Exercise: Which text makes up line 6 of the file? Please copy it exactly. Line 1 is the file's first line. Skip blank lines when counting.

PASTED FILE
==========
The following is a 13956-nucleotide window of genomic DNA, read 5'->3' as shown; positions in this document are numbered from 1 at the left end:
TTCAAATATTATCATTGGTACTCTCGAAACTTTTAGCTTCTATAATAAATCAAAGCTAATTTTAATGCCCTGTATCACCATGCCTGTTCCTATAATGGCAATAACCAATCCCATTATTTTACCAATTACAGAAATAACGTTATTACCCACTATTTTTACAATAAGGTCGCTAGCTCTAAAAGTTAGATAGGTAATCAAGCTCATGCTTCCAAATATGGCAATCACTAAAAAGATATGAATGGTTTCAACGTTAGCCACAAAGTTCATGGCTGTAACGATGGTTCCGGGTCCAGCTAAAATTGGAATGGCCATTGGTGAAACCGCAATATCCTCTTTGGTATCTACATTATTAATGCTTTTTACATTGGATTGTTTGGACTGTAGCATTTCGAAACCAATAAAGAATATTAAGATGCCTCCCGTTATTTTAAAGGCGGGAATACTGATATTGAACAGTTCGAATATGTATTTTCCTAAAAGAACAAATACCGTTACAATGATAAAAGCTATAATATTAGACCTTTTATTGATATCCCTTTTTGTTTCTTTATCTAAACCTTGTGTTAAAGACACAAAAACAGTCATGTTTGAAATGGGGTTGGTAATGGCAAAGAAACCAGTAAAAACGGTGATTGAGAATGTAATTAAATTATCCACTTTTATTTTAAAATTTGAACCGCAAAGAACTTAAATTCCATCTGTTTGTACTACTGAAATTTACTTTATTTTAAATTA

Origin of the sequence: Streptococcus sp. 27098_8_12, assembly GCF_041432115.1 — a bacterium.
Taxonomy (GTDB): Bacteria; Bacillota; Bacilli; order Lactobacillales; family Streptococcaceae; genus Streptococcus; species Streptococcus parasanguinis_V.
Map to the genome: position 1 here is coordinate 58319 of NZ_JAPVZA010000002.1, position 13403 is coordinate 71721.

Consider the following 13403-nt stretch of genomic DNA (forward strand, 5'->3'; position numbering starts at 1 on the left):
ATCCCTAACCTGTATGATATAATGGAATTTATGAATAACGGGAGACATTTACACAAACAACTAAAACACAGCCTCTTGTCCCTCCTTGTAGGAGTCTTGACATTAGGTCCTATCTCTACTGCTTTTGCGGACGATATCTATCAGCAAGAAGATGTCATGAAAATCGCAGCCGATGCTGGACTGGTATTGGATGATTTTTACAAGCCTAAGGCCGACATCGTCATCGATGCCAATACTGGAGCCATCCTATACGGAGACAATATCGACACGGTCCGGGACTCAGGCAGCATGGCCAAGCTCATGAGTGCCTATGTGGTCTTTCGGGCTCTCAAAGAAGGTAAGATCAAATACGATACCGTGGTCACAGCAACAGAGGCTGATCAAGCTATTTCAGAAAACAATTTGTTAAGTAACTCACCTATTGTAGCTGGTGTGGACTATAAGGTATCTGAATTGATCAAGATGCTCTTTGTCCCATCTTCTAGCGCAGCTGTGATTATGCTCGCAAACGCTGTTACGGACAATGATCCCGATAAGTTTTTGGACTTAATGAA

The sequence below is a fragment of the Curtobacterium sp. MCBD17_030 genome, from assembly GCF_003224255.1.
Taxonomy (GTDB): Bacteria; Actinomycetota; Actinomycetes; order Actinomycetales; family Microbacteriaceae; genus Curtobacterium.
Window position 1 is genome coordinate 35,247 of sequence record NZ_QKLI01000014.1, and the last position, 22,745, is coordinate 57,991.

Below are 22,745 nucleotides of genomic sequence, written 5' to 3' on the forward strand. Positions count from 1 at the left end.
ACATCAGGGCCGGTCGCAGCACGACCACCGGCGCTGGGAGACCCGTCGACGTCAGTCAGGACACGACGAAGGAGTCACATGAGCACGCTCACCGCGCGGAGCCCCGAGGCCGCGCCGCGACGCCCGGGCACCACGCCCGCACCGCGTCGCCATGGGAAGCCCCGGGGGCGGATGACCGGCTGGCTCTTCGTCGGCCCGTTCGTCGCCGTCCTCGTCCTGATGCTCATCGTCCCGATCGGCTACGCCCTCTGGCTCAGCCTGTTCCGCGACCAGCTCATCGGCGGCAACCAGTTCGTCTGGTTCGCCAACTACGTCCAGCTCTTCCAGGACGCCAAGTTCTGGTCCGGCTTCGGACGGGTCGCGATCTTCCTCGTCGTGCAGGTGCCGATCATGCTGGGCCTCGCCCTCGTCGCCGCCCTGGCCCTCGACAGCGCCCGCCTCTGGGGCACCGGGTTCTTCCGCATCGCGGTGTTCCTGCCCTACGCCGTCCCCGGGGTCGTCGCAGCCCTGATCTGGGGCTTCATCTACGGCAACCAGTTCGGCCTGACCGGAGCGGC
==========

Consider the following 13403-nt stretch of genomic DNA (forward strand, 5'->3'; position numbering starts at 1 on the left):